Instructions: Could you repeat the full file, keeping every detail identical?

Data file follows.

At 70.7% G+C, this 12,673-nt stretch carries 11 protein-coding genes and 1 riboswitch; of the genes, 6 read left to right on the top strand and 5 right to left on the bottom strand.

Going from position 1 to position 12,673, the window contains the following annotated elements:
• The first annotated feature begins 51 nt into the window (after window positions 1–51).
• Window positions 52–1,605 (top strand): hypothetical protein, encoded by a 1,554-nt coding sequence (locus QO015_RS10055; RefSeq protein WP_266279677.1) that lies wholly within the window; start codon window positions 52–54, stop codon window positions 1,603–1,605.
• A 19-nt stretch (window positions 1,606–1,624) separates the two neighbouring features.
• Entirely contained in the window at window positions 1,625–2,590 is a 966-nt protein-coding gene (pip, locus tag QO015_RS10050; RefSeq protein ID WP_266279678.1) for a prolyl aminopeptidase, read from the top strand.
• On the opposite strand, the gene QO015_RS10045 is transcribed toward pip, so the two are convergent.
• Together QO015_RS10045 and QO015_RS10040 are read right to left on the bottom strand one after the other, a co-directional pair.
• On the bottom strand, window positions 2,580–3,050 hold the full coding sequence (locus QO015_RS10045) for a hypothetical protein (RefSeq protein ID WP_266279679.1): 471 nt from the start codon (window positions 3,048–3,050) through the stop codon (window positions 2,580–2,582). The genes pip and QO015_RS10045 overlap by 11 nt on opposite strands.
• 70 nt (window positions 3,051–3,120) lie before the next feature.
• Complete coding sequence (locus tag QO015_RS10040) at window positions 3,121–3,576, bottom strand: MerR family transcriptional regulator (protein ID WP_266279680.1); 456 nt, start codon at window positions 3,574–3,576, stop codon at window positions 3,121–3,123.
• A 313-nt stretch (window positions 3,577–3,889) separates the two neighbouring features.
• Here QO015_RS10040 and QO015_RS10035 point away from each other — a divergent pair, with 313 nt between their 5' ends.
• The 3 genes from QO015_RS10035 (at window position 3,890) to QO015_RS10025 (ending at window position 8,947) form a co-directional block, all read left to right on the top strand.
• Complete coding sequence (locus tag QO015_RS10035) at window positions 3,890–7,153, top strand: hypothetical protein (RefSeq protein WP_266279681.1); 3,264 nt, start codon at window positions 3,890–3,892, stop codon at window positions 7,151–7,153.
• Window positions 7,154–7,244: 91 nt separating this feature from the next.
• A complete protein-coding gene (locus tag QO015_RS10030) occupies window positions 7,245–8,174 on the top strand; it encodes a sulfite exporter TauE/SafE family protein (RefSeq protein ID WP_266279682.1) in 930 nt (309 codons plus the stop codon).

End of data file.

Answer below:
At 70.7% G+C, this 12,673-nt stretch carries 11 protein-coding genes and 1 riboswitch; of the genes, 6 read left to right on the top strand and 5 right to left on the bottom strand.

Going from position 1 to position 12,673, the window contains the following annotated elements:
• The first annotated feature begins 51 nt into the window (after window positions 1–51).
• Window positions 52–1,605 (top strand): hypothetical protein, encoded by a 1,554-nt coding sequence (locus QO015_RS10055; RefSeq protein WP_266279677.1) that lies wholly within the window; start codon window positions 52–54, stop codon window positions 1,603–1,605.
• A 19-nt stretch (window positions 1,606–1,624) separates the two neighbouring features.
• Entirely contained in the window at window positions 1,625–2,590 is a 966-nt protein-coding gene (pip, locus tag QO015_RS10050; RefSeq protein ID WP_266279678.1) for a prolyl aminopeptidase, read from the top strand.
• On the opposite strand, the gene QO015_RS10045 is transcribed toward pip, so the two are convergent.
• Together QO015_RS10045 and QO015_RS10040 are read right to left on the bottom strand one after the other, a co-directional pair.
• On the bottom strand, window positions 2,580–3,050 hold the full coding sequence (locus QO015_RS10045) for a hypothetical protein (RefSeq protein ID WP_266279679.1): 471 nt from the start codon (window positions 3,048–3,050) through the stop codon (window positions 2,580–2,582). The genes pip and QO015_RS10045 overlap by 11 nt on opposite strands.
• 70 nt (window positions 3,051–3,120) lie before the next feature.
• Complete coding sequence (locus tag QO015_RS10040) at window positions 3,121–3,576, bottom strand: MerR family transcriptional regulator (protein ID WP_266279680.1); 456 nt, start codon at window positions 3,574–3,576, stop codon at window positions 3,121–3,123.
• A 313-nt stretch (window positions 3,577–3,889) separates the two neighbouring features.
• Here QO015_RS10040 and QO015_RS10035 point away from each other — a divergent pair, with 313 nt between their 5' ends.
• The 3 genes from QO015_RS10035 (at window position 3,890) to QO015_RS10025 (ending at window position 8,947) form a co-directional block, all read left to right on the top strand.
• Complete coding sequence (locus tag QO015_RS10035) at window positions 3,890–7,153, top strand: hypothetical protein (RefSeq protein WP_266279681.1); 3,264 nt, start codon at window positions 3,890–3,892, stop codon at window positions 7,151–7,153.
• Window positions 7,154–7,244: 91 nt separating this feature from the next.
• A complete protein-coding gene (locus tag QO015_RS10030) occupies window positions 7,245–8,174 on the top strand; it encodes a sulfite exporter TauE/SafE family protein (RefSeq protein ID WP_266279682.1) in 930 nt (309 codons plus the stop codon).